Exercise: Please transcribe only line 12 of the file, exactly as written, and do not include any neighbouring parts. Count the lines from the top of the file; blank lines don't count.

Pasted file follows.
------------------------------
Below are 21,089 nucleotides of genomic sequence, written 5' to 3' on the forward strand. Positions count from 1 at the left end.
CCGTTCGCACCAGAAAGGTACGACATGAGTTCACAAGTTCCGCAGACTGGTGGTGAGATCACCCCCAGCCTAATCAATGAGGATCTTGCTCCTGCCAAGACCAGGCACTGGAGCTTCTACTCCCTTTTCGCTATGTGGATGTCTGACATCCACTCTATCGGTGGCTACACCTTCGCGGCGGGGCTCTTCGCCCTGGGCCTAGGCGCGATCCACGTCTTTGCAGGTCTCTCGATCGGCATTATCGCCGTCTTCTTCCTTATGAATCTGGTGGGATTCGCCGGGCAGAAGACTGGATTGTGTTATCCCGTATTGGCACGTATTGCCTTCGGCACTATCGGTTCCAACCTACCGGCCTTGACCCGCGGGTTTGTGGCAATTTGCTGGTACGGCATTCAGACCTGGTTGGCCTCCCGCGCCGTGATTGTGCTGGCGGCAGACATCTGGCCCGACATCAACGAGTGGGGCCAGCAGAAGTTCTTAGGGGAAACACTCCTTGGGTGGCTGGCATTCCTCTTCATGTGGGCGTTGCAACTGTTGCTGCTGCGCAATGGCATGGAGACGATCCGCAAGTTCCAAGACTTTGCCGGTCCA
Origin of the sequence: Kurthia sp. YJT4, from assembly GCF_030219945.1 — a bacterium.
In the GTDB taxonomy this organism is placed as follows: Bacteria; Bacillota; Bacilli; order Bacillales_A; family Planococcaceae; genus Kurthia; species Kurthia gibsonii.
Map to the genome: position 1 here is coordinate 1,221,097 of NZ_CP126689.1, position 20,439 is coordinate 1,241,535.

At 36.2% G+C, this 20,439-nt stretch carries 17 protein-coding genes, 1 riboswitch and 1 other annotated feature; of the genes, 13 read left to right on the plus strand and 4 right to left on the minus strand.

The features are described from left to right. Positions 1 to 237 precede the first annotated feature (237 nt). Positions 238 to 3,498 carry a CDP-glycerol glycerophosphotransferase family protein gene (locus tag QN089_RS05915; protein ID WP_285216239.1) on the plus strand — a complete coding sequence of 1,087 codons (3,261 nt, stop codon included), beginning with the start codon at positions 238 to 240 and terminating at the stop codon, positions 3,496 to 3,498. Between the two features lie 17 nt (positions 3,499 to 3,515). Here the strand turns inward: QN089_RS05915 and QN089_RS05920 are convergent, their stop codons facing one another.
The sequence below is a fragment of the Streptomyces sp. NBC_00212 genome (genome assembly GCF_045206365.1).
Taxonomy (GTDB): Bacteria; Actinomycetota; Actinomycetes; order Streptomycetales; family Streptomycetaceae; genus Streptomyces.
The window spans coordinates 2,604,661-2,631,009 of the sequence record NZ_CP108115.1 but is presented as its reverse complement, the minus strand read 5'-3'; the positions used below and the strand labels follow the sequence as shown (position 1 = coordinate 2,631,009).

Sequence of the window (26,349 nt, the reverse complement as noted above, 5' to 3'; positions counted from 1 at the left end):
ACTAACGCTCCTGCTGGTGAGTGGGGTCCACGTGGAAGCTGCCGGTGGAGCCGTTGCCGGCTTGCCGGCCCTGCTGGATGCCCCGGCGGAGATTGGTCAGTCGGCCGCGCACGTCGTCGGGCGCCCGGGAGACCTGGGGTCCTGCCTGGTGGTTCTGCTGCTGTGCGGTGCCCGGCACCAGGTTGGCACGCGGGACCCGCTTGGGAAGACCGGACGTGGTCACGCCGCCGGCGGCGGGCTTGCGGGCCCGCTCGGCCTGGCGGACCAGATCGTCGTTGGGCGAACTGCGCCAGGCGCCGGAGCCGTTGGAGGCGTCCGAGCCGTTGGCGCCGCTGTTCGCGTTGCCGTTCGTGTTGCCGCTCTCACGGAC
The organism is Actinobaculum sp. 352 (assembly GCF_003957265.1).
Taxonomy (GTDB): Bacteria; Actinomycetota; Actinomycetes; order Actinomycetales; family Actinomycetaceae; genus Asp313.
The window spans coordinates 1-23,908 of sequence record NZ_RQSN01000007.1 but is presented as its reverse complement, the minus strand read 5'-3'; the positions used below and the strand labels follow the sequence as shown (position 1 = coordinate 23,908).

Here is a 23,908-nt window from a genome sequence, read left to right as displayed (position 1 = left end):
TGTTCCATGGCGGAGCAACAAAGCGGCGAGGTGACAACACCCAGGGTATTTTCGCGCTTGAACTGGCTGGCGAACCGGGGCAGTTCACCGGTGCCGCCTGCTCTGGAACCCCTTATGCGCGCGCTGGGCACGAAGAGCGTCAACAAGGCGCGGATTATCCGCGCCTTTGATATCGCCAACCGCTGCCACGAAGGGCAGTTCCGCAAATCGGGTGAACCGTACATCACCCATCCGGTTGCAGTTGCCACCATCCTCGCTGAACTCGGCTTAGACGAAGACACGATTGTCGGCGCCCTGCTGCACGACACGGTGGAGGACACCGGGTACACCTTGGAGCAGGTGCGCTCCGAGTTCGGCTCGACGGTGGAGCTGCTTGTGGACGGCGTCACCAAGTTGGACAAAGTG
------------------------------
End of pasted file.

ACTAACGCTCCTGCTGGTGAGTGGGGTCCACGTGGAAGCTGCCGGTGGAGCCGTTGCCGGCTTGCCGGCCCTGCTGGATGCCCCGGCGGAGATTGGTCAGTCGGCCGCGCACGTCGTCGGGCGCCCGGGAGACCTGGGGTCCTGCCTGGTGGTTCTGCTGCTGTGCGGTGCCCGGCACCAGGTTGGCACGCGGGACCCGCTTGGGAAGACCGGACGTGGTCACGCCGCCGGCGGCGGGCTTGCGGGCCCGCTCGGCCTGGCGGACCAGATCGTCGTTGGGCGAACTGCGCCAGGCGCCGGAGCCGTTGGAGGCGTCCGAGCCGTTGGCGCCGCTGTTCGCGTTGCCGTTCGTGTTGCCGCTCTCACGGAC